OSHA has a “General Duty Clause” that requires employers to furnish “a place of employment which [is] free from recognized hazards that are causing or likely to cause the death or serious physical harm to … employees.” In short, employers have a general duty to protect employees from hazards. That’s great, in concept, but how does it apply to coronavirus?

At this stage, employers should take common-sense steps to prevent the spread of contagious illnesses in the workplace. Most employers already have these steps in place. Provide hand sanitizer at multiple locations. Regularly clean and disinfect public areas. Make sick employees stay home. If the cornavirus threat spreads in the United States, there may be increased duties under OSHA for employers to provide personal protective equipment and/or take other measures. But, those are not necessary at this stage.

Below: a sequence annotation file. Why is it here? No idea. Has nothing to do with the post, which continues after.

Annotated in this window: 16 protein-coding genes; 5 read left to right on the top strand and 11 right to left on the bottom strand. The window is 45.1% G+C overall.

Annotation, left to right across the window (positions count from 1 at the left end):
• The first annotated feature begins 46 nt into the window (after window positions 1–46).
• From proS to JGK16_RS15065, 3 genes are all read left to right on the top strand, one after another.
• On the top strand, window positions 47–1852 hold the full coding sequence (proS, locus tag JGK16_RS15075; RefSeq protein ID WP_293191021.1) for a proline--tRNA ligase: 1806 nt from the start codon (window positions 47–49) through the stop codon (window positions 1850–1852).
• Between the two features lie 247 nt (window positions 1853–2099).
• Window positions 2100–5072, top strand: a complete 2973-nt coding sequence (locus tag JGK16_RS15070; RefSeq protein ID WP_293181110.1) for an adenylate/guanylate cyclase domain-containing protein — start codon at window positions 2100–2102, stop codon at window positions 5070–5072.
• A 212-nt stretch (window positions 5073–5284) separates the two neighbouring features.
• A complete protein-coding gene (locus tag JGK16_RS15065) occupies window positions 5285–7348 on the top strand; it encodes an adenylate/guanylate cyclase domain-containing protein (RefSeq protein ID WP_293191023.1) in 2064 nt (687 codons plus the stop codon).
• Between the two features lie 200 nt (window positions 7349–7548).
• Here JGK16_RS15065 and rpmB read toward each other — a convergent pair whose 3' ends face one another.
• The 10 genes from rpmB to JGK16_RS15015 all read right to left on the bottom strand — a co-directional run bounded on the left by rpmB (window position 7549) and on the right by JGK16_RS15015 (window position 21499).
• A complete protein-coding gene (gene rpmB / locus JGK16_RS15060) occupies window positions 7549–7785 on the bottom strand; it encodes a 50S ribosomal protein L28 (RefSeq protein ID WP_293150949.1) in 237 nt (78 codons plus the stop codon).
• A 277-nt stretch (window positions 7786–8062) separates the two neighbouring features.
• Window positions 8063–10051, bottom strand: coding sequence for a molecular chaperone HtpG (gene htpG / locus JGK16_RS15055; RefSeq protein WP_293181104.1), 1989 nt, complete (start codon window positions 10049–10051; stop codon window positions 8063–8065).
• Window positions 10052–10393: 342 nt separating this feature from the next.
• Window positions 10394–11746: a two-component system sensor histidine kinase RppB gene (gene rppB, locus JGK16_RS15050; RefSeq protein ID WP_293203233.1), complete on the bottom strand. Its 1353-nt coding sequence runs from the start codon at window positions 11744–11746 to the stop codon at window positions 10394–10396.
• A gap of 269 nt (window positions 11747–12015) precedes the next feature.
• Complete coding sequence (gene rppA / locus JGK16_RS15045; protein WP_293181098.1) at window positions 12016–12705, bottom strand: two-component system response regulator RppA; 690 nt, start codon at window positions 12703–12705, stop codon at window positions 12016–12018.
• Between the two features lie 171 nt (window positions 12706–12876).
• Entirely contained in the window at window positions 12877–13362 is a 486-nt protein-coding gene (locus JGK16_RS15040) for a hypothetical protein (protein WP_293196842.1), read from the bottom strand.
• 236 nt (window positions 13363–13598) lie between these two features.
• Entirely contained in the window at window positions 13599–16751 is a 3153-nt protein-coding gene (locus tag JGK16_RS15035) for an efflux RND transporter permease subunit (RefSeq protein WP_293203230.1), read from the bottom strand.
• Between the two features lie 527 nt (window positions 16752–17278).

Generally, the ADA prohibits employers from taking an adverse job action against an employee  who is disabled or “regarded as” disabled.  So, would the ADA prevent an employer from suspending or terminating an employee who is infected with coronavirus or suspected of infection?  I have strong doubts that the ADA would apply.  But, I will give my lawyerly disclaimer:  Only a judge and/or jury can make a final determination on legal liability.  In particular, the transitory nature of any virus is unlikely to amount to a disability under the ADA.  Moreover, the Eleventh Circuit has expressly found that an employer’s fear an employee might develop Ebola in the future does not amount to “regarding” the employee as disabled.  Here’s a link to a blog post that I wrote about that case:Fear of Future Infection and the ADA.  That analysis would seem to apply equally to fear of contraction of coronavirus.